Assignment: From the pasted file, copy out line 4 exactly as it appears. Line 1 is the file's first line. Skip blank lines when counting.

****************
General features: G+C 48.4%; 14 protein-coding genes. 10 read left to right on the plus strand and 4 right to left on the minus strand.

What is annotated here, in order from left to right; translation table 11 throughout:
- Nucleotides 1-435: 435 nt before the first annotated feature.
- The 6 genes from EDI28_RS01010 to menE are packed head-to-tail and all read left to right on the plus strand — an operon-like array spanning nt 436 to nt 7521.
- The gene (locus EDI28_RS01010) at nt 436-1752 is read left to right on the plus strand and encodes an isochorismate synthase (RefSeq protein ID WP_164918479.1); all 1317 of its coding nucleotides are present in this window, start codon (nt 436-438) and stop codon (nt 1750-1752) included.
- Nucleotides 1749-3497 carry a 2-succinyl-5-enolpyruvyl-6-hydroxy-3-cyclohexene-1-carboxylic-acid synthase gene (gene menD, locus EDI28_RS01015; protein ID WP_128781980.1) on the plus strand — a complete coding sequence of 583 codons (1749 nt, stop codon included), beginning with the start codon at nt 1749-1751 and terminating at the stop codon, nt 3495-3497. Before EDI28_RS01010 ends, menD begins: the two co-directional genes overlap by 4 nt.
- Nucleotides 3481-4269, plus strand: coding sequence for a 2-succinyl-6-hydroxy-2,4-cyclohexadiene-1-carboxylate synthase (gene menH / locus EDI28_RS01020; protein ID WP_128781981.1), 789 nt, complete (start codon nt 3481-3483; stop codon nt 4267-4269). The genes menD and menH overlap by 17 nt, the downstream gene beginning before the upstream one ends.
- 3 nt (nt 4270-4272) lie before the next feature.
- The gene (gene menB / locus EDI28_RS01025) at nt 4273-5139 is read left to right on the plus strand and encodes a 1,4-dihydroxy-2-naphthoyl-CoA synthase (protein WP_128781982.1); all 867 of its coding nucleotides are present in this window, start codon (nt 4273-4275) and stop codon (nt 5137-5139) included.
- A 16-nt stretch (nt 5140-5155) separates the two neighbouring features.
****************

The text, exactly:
- The 6 genes from EDI28_RS01010 to menE are packed head-to-tail and all read left to right on the plus strand — an operon-like array spanning nt 436 to nt 7521.